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Indigenous Food and Agriculture

13 August 2021 @ 6:30 pm7:45 pm


Join us for a special webinar on Indigenous agriculture, where we’ll yarn about native foods and Indigenous farmers — everything from practising agriculture as a traditional custodian, growing bush foods and making sure they’re safe to eat, preparing amazing meals and getting Australian native foods to market!

About the Speakers

Uncle Dave Wandin is a member of the Wurundjeri Woi-wurrung Aboriginal Corporation and chairperson on the board for the Wandoon Estate Aboriginal Corporation, which represents the Wurundjeri people, the Aboriginal owners of the historical property “Coranderrk” in the Yarra Valley. Coranderrk was set up as an Aboriginal Reserve in 1863 and was led by William Barak (who Wandin is a descendant of). The community had to fight hard to keep their land and community thriving, but in 1924 the property was forced to close, and in 1999, the Indigenous Land Corporation purchased 80 hectares of the property and gave ownership to the Wandoon Estate (Barak’s descendants). Coranderrk now operates as a farm for native bush foods and is set to open up as a training space and commercial kitchen.

Luke Williams is a proud Gumbaynggirr descendent who grew up in rural NSW. Luke is currently completing his PhD in the School of Health and Biomedical Sciences at RMIT University. In collaboration with the national food regulatory body, Food Standards Australia New Zealand (FSANZ), and working alongside Aboriginal businesses and organisations, his research provides insight into how newly formed regulatory frameworks for assessing the dietary safety of traditional food items can better consider the unique history, knowledge and culture held by First Nations people.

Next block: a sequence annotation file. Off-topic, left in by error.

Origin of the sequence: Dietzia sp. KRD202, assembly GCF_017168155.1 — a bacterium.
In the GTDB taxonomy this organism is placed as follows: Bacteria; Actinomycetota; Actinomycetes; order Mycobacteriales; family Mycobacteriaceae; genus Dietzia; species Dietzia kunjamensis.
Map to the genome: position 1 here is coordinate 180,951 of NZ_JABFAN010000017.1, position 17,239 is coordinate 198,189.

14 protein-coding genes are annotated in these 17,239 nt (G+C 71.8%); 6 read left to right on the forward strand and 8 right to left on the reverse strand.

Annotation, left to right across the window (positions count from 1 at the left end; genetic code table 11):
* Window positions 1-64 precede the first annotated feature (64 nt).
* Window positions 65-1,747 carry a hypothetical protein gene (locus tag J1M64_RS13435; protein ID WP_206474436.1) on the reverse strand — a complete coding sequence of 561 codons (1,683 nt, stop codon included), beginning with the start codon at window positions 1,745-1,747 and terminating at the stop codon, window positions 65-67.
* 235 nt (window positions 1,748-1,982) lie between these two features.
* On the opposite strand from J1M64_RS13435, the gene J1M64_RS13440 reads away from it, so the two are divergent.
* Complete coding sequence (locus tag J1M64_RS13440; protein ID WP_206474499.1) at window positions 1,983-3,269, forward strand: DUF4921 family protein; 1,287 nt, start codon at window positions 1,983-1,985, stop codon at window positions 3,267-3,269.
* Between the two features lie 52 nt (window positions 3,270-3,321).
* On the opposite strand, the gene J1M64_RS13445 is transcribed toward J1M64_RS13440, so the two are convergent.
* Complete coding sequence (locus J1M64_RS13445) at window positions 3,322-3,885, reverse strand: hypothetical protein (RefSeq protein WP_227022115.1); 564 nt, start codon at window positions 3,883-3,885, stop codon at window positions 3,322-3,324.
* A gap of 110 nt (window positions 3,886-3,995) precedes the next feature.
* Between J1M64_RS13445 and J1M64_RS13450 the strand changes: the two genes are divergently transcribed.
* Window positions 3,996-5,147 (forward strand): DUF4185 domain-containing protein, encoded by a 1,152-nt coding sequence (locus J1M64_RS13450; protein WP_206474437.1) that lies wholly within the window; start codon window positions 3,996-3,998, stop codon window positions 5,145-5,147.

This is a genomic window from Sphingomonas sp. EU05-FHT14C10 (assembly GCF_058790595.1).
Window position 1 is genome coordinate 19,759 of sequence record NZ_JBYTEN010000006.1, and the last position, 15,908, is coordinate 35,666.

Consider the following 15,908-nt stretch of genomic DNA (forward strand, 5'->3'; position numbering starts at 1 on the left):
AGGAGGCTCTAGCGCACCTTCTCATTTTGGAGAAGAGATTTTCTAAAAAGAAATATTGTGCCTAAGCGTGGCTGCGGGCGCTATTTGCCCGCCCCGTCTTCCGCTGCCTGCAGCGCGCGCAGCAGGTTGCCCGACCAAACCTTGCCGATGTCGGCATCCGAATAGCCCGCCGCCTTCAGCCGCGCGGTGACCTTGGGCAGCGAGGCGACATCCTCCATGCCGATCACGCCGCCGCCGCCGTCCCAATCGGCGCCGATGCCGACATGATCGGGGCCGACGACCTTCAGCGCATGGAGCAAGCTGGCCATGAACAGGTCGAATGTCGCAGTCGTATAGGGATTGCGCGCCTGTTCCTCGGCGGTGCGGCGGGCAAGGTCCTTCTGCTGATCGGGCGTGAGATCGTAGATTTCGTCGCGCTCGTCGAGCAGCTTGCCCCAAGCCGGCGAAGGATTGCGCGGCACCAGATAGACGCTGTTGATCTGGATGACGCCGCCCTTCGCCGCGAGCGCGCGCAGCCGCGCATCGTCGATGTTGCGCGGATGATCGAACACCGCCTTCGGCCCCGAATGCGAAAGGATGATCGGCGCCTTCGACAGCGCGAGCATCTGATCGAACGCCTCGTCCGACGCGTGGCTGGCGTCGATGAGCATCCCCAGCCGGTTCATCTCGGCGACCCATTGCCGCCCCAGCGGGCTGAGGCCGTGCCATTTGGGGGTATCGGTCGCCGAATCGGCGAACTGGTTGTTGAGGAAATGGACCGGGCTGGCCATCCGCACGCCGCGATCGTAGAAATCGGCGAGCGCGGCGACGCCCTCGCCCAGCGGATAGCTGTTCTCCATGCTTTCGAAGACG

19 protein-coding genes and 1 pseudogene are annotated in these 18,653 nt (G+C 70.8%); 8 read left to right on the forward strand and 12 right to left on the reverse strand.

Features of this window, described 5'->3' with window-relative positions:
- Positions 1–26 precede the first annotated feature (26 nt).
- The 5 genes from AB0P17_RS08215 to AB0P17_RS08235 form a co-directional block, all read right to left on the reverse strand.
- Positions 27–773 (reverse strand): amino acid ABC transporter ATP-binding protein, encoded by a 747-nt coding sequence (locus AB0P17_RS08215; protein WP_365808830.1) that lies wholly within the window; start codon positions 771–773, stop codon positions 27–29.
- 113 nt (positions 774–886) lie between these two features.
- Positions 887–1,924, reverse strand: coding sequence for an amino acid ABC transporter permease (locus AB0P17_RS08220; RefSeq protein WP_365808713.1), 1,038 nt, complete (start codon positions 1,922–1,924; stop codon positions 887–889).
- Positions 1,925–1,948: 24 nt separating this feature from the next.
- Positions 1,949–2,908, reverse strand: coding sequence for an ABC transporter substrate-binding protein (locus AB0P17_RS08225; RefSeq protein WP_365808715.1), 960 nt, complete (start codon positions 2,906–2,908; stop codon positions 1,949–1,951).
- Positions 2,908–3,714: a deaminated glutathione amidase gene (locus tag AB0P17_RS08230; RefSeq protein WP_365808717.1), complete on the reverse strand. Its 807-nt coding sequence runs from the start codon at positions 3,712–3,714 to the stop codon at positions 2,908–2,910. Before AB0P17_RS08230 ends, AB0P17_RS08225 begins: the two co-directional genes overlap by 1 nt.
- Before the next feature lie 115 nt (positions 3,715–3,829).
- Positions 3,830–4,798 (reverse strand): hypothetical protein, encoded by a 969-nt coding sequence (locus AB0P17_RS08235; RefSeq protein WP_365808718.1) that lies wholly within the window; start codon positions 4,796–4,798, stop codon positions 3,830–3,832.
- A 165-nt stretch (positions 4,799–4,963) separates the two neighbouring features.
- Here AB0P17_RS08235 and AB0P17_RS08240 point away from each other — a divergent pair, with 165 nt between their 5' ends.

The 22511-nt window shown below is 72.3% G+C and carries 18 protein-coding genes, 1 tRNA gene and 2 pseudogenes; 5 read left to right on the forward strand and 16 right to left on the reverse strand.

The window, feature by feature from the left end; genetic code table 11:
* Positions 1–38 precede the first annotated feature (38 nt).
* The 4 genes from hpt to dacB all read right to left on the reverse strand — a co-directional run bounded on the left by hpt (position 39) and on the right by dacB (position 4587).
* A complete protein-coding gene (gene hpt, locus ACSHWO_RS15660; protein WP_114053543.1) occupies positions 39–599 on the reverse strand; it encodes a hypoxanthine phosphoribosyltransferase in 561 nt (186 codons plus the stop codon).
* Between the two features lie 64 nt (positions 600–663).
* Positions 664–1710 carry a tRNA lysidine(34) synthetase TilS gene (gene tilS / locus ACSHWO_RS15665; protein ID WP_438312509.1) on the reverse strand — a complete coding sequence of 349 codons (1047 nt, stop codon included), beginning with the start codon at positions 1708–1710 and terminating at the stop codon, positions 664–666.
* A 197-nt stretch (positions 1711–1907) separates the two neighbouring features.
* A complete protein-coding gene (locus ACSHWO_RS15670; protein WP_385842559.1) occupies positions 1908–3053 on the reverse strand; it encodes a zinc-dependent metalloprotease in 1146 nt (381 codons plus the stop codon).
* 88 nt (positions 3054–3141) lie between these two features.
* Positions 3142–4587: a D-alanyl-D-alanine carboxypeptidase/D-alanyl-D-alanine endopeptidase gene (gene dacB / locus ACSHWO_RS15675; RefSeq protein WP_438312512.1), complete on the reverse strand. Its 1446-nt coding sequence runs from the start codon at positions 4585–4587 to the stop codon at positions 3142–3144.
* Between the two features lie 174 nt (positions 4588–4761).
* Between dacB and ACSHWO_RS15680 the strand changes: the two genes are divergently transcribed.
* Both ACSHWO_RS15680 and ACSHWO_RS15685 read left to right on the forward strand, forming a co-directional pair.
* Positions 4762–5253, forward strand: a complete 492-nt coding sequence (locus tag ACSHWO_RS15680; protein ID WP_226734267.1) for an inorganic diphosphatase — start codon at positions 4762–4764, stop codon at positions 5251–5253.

Kerrie Saunders is a Kamillaroi/Gomeroi woman from the northwest of NSW. What started out as a hobby for gardening and bush walks has turned into a passion for highlighting bush tucker in the local and surrounding areas of Moree. Kerrie now conducts regular bush tucker tours through her business, Yinarr-ma, where she identifies bush tucker and cooks yummy meals for guests.

Kerrie also works with the University of Sydney on the Indigenous Grasslands for Grain project in Narrabri, making flour and bread with native grains.


Joshua Gilbert is a Worimi man, farmer and academic, who shares the narration of Indigenous identity through agricultural truths in light of modern contexts.

He is undertaking higher degree research at Charles Sturt University, is the Indigenous Co-Chair of Reconciliation NSW and was recently recognised within the world’s top 50 young gastronomers.



Karlie Noon
A joint presentation by the ACT National Science Week Coordinating Committee and the Royal Society of Victoria.

Our MC: Gamilaraay astrophysicist Karlie Noon is passionate about Indigenous astronomical knowledge and was the first Indigenous woman to obtain a double degree in science and mathematics. Karlie recently commenced a PhD in astronomy at the Australian National University and is Sydney Observatory’s first Astronomy Ambassador.



Registration is available below to participate in the webinar via Zoom and/or Eventbrite.  Alternatively, you can watch along via Facebook Live at the appointed time without needing to register.


13 August 2021
6:30 pm – 7:45 pm
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